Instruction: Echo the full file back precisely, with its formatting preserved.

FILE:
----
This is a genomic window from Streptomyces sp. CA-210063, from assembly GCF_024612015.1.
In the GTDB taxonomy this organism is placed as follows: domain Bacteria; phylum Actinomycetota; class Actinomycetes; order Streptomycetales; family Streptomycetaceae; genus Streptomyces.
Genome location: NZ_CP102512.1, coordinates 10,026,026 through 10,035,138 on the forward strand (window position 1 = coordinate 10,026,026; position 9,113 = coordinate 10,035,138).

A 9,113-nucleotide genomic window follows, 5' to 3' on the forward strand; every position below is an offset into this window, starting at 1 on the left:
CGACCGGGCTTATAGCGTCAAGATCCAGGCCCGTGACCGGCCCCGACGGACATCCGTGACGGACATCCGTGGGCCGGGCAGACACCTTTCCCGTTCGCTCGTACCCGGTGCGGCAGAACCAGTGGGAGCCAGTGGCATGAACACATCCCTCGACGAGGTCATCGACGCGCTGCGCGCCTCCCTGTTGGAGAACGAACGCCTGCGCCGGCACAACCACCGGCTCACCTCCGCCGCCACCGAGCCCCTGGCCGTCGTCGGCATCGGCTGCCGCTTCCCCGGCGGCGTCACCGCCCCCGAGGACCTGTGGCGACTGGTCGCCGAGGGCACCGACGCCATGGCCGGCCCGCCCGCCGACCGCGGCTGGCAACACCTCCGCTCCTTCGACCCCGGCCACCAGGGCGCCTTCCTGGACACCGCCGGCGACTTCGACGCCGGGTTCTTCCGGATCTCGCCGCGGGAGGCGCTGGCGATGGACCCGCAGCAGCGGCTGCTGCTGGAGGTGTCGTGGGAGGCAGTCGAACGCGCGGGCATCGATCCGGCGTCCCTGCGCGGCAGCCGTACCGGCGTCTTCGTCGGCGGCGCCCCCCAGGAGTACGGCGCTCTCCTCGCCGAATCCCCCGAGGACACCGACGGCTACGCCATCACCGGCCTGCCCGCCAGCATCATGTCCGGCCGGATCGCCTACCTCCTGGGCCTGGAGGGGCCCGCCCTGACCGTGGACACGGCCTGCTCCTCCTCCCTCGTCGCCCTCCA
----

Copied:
This is a genomic window from Streptomyces sp. CA-210063, from assembly GCF_024612015.1.
In the GTDB taxonomy this organism is placed as follows: domain Bacteria; phylum Actinomycetota; class Actinomycetes; order Streptomycetales; family Streptomycetaceae; genus Streptomyces.
Genome location: NZ_CP102512.1, coordinates 10,026,026 through 10,035,138 on the forward strand (window position 1 = coordinate 10,026,026; position 9,113 = coordinate 10,035,138).

A 9,113-nucleotide genomic window follows, 5' to 3' on the forward strand; every position below is an offset into this window, starting at 1 on the left:
CGACCGGGCTTATAGCGTCAAGATCCAGGCCCGTGACCGGCCCCGACGGACATCCGTGACGGACATCCGTGGGCCGGGCAGACACCTTTCCCGTTCGCTCGTACCCGGTGCGGCAGAACCAGTGGGAGCCAGTGGCATGAACACATCCCTCGACGAGGTCATCGACGCGCTGCGCGCCTCCCTGTTGGAGAACGAACGCCTGCGCCGGCACAACCACCGGCTCACCTCCGCCGCCACCGAGCCCCTGGCCGTCGTCGGCATCGGCTGCCGCTTCCCCGGCGGCGTCACCGCCCCCGAGGACCTGTGGCGACTGGTCGCCGAGGGCACCGACGCCATGGCCGGCCCGCCCGCCGACCGCGGCTGGCAACACCTCCGCTCCTTCGACCCCGGCCACCAGGGCGCCTTCCTGGACACCGCCGGCGACTTCGACGCCGGGTTCTTCCGGATCTCGCCGCGGGAGGCGCTGGCGATGGACCCGCAGCAGCGGCTGCTGCTGGAGGTGTCGTGGGAGGCAGTCGAACGCGCGGGCATCGATCCGGCGTCCCTGCGCGGCAGCCGTACCGGCGTCTTCGTCGGCGGCGCCCCCCAGGAGTACGGCGCTCTCCTCGCCGAATCCCCCGAGGACACCGACGGCTACGCCATCACCGGCCTGCCCGCCAGCATCATGTCCGGCCGGATCGCCTACCTCCTGGGCCTGGAGGGGCCCGCCCTGACCGTGGACACGGCCTGCTCCTCCTCCCTCGTCGCCCTCCA